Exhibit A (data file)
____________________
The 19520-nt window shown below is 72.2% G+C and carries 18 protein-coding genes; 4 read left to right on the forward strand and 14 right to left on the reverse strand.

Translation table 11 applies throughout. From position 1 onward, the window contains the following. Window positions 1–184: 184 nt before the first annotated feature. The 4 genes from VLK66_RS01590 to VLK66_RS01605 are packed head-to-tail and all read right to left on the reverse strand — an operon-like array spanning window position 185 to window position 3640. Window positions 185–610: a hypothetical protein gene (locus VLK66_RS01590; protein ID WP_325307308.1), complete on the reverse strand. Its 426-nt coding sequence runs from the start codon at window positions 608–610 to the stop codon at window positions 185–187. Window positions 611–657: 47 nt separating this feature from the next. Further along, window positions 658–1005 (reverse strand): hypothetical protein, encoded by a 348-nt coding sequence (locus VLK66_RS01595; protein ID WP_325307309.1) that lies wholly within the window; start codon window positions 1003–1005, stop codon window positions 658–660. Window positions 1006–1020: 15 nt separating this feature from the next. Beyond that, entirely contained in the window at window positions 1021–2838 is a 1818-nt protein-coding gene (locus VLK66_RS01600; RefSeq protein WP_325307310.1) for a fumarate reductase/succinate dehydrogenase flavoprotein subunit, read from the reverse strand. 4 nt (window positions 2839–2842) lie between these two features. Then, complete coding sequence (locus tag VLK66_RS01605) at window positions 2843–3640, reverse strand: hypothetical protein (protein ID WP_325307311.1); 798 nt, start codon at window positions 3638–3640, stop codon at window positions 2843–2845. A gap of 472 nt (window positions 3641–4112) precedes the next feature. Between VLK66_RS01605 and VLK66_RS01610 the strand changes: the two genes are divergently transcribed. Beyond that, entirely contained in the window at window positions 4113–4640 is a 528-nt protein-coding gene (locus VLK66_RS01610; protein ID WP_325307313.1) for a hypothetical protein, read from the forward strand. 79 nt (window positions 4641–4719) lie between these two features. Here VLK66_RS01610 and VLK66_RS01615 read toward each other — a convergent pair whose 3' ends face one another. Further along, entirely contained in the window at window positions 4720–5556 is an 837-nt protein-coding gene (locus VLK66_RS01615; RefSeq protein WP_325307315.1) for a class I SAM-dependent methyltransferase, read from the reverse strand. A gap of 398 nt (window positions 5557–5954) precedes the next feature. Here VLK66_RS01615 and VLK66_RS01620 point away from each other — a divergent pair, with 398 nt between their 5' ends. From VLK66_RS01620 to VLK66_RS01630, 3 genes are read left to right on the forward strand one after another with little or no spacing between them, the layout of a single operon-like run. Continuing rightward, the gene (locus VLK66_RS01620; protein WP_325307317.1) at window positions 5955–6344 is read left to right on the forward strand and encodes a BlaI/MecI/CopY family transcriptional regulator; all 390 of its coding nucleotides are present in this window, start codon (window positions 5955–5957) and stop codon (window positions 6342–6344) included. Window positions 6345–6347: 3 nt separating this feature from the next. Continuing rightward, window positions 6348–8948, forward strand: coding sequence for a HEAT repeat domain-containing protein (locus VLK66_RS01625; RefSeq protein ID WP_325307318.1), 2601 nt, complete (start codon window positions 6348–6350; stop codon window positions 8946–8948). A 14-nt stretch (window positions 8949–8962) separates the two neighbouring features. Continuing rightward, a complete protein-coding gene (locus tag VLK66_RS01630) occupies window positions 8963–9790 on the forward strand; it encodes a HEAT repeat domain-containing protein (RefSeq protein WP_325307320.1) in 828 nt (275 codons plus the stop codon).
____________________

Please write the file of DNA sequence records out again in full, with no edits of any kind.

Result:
The 19520-nt window shown below is 72.2% G+C and carries 18 protein-coding genes; 4 read left to right on the forward strand and 14 right to left on the reverse strand.

Translation table 11 applies throughout. From position 1 onward, the window contains the following. Window positions 1–184: 184 nt before the first annotated feature. The 4 genes from VLK66_RS01590 to VLK66_RS01605 are packed head-to-tail and all read right to left on the reverse strand — an operon-like array spanning window position 185 to window position 3640. Window positions 185–610: a hypothetical protein gene (locus VLK66_RS01590; protein ID WP_325307308.1), complete on the reverse strand. Its 426-nt coding sequence runs from the start codon at window positions 608–610 to the stop codon at window positions 185–187. Window positions 611–657: 47 nt separating this feature from the next. Further along, window positions 658–1005 (reverse strand): hypothetical protein, encoded by a 348-nt coding sequence (locus VLK66_RS01595; protein ID WP_325307309.1) that lies wholly within the window; start codon window positions 1003–1005, stop codon window positions 658–660. Window positions 1006–1020: 15 nt separating this feature from the next. Beyond that, entirely contained in the window at window positions 1021–2838 is a 1818-nt protein-coding gene (locus VLK66_RS01600; RefSeq protein WP_325307310.1) for a fumarate reductase/succinate dehydrogenase flavoprotein subunit, read from the reverse strand. 4 nt (window positions 2839–2842) lie between these two features. Then, complete coding sequence (locus tag VLK66_RS01605) at window positions 2843–3640, reverse strand: hypothetical protein (protein ID WP_325307311.1); 798 nt, start codon at window positions 3638–3640, stop codon at window positions 2843–2845. A gap of 472 nt (window positions 3641–4112) precedes the next feature. Between VLK66_RS01605 and VLK66_RS01610 the strand changes: the two genes are divergently transcribed. Beyond that, entirely contained in the window at window positions 4113–4640 is a 528-nt protein-coding gene (locus VLK66_RS01610; protein ID WP_325307313.1) for a hypothetical protein, read from the forward strand. 79 nt (window positions 4641–4719) lie between these two features. Here VLK66_RS01610 and VLK66_RS01615 read toward each other — a convergent pair whose 3' ends face one another. Further along, entirely contained in the window at window positions 4720–5556 is an 837-nt protein-coding gene (locus VLK66_RS01615; RefSeq protein WP_325307315.1) for a class I SAM-dependent methyltransferase, read from the reverse strand. A gap of 398 nt (window positions 5557–5954) precedes the next feature. Here VLK66_RS01615 and VLK66_RS01620 point away from each other — a divergent pair, with 398 nt between their 5' ends. From VLK66_RS01620 to VLK66_RS01630, 3 genes are read left to right on the forward strand one after another with little or no spacing between them, the layout of a single operon-like run. Continuing rightward, the gene (locus VLK66_RS01620; protein WP_325307317.1) at window positions 5955–6344 is read left to right on the forward strand and encodes a BlaI/MecI/CopY family transcriptional regulator; all 390 of its coding nucleotides are present in this window, start codon (window positions 5955–5957) and stop codon (window positions 6342–6344) included. Window positions 6345–6347: 3 nt separating this feature from the next. Continuing rightward, window positions 6348–8948, forward strand: coding sequence for a HEAT repeat domain-containing protein (locus VLK66_RS01625; RefSeq protein ID WP_325307318.1), 2601 nt, complete (start codon window positions 6348–6350; stop codon window positions 8946–8948). A 14-nt stretch (window positions 8949–8962) separates the two neighbouring features. Continuing rightward, a complete protein-coding gene (locus tag VLK66_RS01630) occupies window positions 8963–9790 on the forward strand; it encodes a HEAT repeat domain-containing protein (RefSeq protein WP_325307320.1) in 828 nt (275 codons plus the stop codon).